This past week’s classes we were discussing the importance of play and exploration. A conversation came up regarding a type of play called invitations to play, or invitations for learning, or play exploration. I thought that this would be a good topic for this week’s blog.
What is an Invitation to Play?
This is an intentional and planned collection of materials that a parent/caregiver prepares and sets up with which a child plays and explores. Invitation to play is an open invitation for a child to use as they desire. This can be a sensory basket, organized colour bins, paint daps, and much more.
Kaila is exploring sensory balls in a pit. She is learning colours, shapes, patterns and different feels of the objects.
How Children Learn?
Children are sensory learners. This means that children learn though: tasting, touching/feeling, seeing, hearing and smelling. Parents can encourage child’s learning by setting up an invitation to play, watch their child explore and then begin to talk and sign with their child.
Sorting play. This invitation to play can be used as colour sorting or item sorting based on child’s need to explore and discover
How can you use American Sign Language signs during play?
There are three main ways to learn: visual, auditory and kinesthetic. Using sign language with your child allows for all three types of learning. Your child is learning though their visual (sight) by seeing the sign. Auditory learnings see their parents use the American Sign Language signs while saying the English word. Kinesthetic learners move their hands to communicate before they are able to express themselves through language.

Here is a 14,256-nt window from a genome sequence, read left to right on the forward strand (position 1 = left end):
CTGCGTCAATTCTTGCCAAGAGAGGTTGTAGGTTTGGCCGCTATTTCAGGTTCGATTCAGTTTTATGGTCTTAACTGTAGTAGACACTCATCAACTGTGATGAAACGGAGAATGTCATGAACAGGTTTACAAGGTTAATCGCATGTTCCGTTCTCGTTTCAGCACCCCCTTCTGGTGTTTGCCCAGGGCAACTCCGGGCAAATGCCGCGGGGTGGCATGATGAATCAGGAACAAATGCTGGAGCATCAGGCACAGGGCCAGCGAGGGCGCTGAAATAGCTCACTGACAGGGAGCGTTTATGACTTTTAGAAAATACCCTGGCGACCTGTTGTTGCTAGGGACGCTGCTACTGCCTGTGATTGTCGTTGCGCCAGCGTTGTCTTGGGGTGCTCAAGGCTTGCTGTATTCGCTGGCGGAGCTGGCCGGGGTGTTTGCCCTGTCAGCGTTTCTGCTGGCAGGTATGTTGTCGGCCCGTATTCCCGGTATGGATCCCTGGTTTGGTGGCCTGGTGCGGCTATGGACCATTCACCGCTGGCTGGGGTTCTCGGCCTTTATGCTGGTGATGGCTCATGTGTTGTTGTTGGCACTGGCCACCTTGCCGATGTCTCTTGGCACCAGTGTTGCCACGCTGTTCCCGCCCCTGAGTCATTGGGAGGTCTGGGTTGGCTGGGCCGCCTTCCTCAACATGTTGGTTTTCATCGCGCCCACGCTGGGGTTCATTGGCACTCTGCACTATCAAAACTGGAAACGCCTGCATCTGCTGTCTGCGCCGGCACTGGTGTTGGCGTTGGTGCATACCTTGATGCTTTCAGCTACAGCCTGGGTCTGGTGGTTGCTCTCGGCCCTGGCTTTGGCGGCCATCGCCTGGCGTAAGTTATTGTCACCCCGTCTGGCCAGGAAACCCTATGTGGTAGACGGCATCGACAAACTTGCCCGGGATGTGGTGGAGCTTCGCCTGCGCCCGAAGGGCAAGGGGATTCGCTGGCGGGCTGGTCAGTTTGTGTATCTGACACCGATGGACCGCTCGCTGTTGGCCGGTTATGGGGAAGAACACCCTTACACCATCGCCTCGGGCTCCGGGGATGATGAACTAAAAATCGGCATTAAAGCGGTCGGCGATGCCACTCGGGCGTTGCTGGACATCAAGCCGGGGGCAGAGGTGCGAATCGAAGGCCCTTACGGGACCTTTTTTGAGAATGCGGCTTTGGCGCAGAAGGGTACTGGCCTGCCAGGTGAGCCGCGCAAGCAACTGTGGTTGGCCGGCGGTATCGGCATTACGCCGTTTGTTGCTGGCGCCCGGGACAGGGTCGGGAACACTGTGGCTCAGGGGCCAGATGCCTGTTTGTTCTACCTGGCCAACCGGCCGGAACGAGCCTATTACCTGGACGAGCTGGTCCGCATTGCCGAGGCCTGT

Colour and shape recognition invitation to play.
If you provide your child with an egg carton filled with 6 different coloured plastic eggs. You many watch your child explore “opening” and “shutting” the container, they may take the eggs “in” and “out”. A child’s learning is supported by their parents/caregivers. When you see a child begin to explore, act like a broadcaster saying what the child is doing while signing key words. For example “Elijah, you took the yellow egg out of the container and put in the blue egg”. (ASL signs that maybe used are in bold).
Another idea is a winter sensory basket. This can filled with “white” cotton balls, “blue” pom poms, snowflakes, snowmen. As a parent, you can have an idea of how your child will play with these times. You may want to have them practice fine motor skills and provide a shovel and pot or have them feel the different textures of the pom poms, cotton balls and the hard plastic snowflakes. An example of signing and talking: “Those soft balls are blue, the white balls feellike fluff. Can you put the ball in the pail? Oh, you took the ball out!
What to Remember About Invitations to Play?
All types of sensory play, invitations to play and play exploration is well supervised time. There can be many choking hazards in this type of play. This does not mean it is not safe, it means that parents have to be engaging in play with the child to ensure safety.
Examples of Invitations to Play!
Sensory bin focused on fine motor skills
This invitation to play was set up to show the difference between soft and hard toys. As everyone can see, climbing on the basket was much more fun.
Playing with hand crafted stones- focused on shape sorting fromhttp://www.artinstones.com/
Pattern play with natural rocks from http://www.artinstones.com/